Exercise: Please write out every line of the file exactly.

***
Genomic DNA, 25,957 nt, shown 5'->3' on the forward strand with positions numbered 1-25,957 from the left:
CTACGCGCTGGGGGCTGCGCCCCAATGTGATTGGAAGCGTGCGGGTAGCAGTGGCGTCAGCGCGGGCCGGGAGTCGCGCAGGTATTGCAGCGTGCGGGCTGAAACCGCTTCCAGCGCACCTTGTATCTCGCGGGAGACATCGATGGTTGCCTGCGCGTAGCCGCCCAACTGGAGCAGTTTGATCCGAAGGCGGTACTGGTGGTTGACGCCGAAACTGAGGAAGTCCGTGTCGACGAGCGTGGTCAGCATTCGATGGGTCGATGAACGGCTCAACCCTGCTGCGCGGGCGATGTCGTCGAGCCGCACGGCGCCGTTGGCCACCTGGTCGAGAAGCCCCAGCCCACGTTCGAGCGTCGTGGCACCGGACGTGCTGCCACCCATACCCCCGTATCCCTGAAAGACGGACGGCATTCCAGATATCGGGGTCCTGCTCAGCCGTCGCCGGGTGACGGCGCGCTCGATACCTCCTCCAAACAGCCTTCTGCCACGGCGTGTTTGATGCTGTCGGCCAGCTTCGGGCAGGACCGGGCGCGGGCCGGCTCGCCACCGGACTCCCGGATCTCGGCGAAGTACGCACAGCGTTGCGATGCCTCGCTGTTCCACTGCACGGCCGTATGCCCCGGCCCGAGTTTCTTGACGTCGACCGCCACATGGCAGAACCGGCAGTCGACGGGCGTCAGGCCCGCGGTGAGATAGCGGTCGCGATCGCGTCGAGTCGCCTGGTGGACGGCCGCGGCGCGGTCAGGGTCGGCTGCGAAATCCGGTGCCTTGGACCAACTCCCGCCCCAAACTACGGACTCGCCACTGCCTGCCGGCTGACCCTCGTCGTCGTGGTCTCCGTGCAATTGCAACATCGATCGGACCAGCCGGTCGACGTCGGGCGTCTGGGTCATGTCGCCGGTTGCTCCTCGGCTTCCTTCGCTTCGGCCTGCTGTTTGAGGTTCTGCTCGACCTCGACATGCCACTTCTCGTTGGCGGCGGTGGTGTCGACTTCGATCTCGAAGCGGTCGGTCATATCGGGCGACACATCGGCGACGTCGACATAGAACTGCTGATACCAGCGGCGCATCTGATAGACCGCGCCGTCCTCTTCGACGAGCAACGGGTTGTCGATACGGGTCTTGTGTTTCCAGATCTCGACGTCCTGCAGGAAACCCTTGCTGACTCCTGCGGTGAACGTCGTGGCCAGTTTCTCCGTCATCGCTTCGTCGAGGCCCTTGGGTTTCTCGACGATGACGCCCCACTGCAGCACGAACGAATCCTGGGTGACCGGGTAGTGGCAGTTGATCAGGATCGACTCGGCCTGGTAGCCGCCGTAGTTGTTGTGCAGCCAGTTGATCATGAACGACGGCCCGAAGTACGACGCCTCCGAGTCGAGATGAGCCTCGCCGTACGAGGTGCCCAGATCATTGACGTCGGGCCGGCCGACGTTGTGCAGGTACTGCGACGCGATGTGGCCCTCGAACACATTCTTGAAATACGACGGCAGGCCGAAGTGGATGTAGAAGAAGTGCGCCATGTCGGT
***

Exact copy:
Genomic DNA, 25,957 nt, shown 5'->3' on the forward strand with positions numbered 1-25,957 from the left:
CTACGCGCTGGGGGCTGCGCCCCAATGTGATTGGAAGCGTGCGGGTAGCAGTGGCGTCAGCGCGGGCCGGGAGTCGCGCAGGTATTGCAGCGTGCGGGCTGAAACCGCTTCCAGCGCACCTTGTATCTCGCGGGAGACATCGATGGTTGCCTGCGCGTAGCCGCCCAACTGGAGCAGTTTGATCCGAAGGCGGTACTGGTGGTTGACGCCGAAACTGAGGAAGTCCGTGTCGACGAGCGTGGTCAGCATTCGATGGGTCGATGAACGGCTCAACCCTGCTGCGCGGGCGATGTCGTCGAGCCGCACGGCGCCGTTGGCCACCTGGTCGAGAAGCCCCAGCCCACGTTCGAGCGTCGTGGCACCGGACGTGCTGCCACCCATACCCCCGTATCCCTGAAAGACGGACGGCATTCCAGATATCGGGGTCCTGCTCAGCCGTCGCCGGGTGACGGCGCGCTCGATACCTCCTCCAAACAGCCTTCTGCCACGGCGTGTTTGATGCTGTCGGCCAGCTTCGGGCAGGACCGGGCGCGGGCCGGCTCGCCACCGGACTCCCGGATCTCGGCGAAGTACGCACAGCGTTGCGATGCCTCGCTGTTCCACTGCACGGCCGTATGCCCCGGCCCGAGTTTCTTGACGTCGACCGCCACATGGCAGAACCGGCAGTCGACGGGCGTCAGGCCCGCGGTGAGATAGCGGTCGCGATCGCGTCGAGTCGCCTGGTGGACGGCCGCGGCGCGGTCAGGGTCGGCTGCGAAATCCGGTGCCTTGGACCAACTCCCGCCCCAAACTACGGACTCGCCACTGCCTGCCGGCTGACCCTCGTCGTCGTGGTCTCCGTGCAATTGCAACATCGATCGGACCAGCCGGTCGACGTCGGGCGTCTGGGTCATGTCGCCGGTTGCTCCTCGGCTTCCTTCGCTTCGGCCTGCTGTTTGAGGTTCTGCTCGACCTCGACATGCCACTTCTCGTTGGCGGCGGTGGTGTCGACTTCGATCTCGAAGCGGTCGGTCATATCGGGCGACACATCGGCGACGTCGACATAGAACTGCTGATACCAGCGGCGCATCTGATAGACCGCGCCGTCCTCTTCGACGAGCAACGGGTTGTCGATACGGGTCTTGTGTTTCCAGATCTCGACGTCCTGCAGGAAACCCTTGCTGACTCCTGCGGTGAACGTCGTGGCCAGTTTCTCCGTCATCGCTTCGTCGAGGCCCTTGGGTTTCTCGACGATGACGCCCCACTGCAGCACGAACGAATCCTGGGTGACCGGGTAGTGGCAGTTGATCAGGATCGACTCGGCCTGGTAGCCGCCGTAGTTGTTGTGCAGCCAGTTGATCATGAACGACGGCCCGAAGTACGACGCCTCCGAGTCGAGATGAGCCTCGCCGTACGAGGTGCCCAGATCATTGACGTCGGGCCGGCCGACGTTGTGCAGGTACTGCGACGCGATGTGGCCCTCGAACACATTCTTGAAATACGACGGCAGGCCGAAGTGGATGTAGAAGAAGTGCGCCATGTCGGT